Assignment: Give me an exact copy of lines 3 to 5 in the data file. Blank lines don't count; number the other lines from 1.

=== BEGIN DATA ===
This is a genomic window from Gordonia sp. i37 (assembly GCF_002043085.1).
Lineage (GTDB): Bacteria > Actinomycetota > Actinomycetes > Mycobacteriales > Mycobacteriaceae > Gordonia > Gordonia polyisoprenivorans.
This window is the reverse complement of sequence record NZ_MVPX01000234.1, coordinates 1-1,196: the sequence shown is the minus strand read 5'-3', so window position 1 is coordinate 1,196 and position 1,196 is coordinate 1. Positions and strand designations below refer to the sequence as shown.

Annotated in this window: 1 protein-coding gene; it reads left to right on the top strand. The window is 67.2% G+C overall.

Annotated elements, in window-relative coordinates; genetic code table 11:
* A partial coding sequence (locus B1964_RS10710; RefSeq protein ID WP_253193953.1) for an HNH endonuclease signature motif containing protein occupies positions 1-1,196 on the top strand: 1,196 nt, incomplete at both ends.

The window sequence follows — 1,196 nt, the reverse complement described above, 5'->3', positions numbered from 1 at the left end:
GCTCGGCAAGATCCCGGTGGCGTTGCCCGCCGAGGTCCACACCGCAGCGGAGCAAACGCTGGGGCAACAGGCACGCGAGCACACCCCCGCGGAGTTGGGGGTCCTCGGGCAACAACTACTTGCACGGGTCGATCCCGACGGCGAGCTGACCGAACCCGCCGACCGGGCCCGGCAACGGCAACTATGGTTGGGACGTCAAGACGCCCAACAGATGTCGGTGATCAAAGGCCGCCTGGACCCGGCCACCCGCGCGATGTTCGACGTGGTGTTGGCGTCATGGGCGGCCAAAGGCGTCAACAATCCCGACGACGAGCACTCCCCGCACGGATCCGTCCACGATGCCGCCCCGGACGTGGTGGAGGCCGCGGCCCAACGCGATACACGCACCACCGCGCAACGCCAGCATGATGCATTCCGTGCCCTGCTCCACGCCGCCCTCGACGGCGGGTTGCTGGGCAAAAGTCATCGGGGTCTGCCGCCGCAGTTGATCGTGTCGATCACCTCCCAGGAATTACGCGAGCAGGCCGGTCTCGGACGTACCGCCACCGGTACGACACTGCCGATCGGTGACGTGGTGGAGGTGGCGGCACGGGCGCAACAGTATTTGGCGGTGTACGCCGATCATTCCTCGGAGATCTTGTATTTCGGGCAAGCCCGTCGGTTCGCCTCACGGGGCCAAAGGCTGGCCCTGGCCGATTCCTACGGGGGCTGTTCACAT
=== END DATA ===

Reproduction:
This window is the reverse complement of sequence record NZ_MVPX01000234.1, coordinates 1-1,196: the sequence shown is the minus strand read 5'-3', so window position 1 is coordinate 1,196 and position 1,196 is coordinate 1. Positions and strand designations below refer to the sequence as shown.

Annotated in this window: 1 protein-coding gene; it reads left to right on the top strand. The window is 67.2% G+C overall.

Annotated elements, in window-relative coordinates; genetic code table 11: